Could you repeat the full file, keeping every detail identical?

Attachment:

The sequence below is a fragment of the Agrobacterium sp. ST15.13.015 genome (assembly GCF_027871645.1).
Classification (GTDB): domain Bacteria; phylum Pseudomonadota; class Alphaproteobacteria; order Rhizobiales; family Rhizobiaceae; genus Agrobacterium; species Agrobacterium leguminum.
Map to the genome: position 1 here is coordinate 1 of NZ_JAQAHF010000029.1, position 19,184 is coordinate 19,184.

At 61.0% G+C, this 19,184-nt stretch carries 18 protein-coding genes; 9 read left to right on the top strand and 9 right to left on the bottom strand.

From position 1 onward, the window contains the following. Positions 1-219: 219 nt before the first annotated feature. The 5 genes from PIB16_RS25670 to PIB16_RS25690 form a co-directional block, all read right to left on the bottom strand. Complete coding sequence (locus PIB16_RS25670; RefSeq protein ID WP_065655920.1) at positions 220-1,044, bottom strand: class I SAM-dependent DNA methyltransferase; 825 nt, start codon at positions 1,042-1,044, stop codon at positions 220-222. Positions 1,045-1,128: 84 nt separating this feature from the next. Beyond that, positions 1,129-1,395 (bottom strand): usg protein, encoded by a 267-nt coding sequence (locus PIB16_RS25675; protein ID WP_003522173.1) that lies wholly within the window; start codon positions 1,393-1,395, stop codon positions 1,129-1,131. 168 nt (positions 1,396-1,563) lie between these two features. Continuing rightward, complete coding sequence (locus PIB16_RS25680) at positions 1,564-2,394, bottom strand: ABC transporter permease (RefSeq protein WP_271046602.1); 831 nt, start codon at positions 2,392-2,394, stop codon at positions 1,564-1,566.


The sequence below is a fragment of the Agrobacterium sp. ST15.13.015 genome (assembly GCF_027871645.1).
Classification (GTDB): domain Bacteria; phylum Pseudomonadota; class Alphaproteobacteria; order Rhizobiales; family Rhizobiaceae; genus Agrobacterium; species Agrobacterium leguminum.
Map to the genome: position 1 here is coordinate 1 of NZ_JAQAHF010000029.1, position 19,184 is coordinate 19,184.

At 61.0% G+C, this 19,184-nt stretch carries 18 protein-coding genes; 9 read left to right on the top strand and 9 right to left on the bottom strand.

From position 1 onward, the window contains the following. Positions 1-219: 219 nt before the first annotated feature. The 5 genes from PIB16_RS25670 to PIB16_RS25690 form a co-directional block, all read right to left on the bottom strand. Complete coding sequence (locus PIB16_RS25670; RefSeq protein ID WP_065655920.1) at positions 220-1,044, bottom strand: class I SAM-dependent DNA methyltransferase; 825 nt, start codon at positions 1,042-1,044, stop codon at positions 220-222. Positions 1,045-1,128: 84 nt separating this feature from the next. Beyond that, positions 1,129-1,395 (bottom strand): usg protein, encoded by a 267-nt coding sequence (locus PIB16_RS25675; protein ID WP_003522173.1) that lies wholly within the window; start codon positions 1,393-1,395, stop codon positions 1,129-1,131. 168 nt (positions 1,396-1,563) lie between these two features. Continuing rightward, complete coding sequence (locus PIB16_RS25680) at positions 1,564-2,394, bottom strand: ABC transporter permease (RefSeq protein WP_271046602.1); 831 nt, start codon at positions 2,392-2,394, stop codon at positions 1,564-1,566.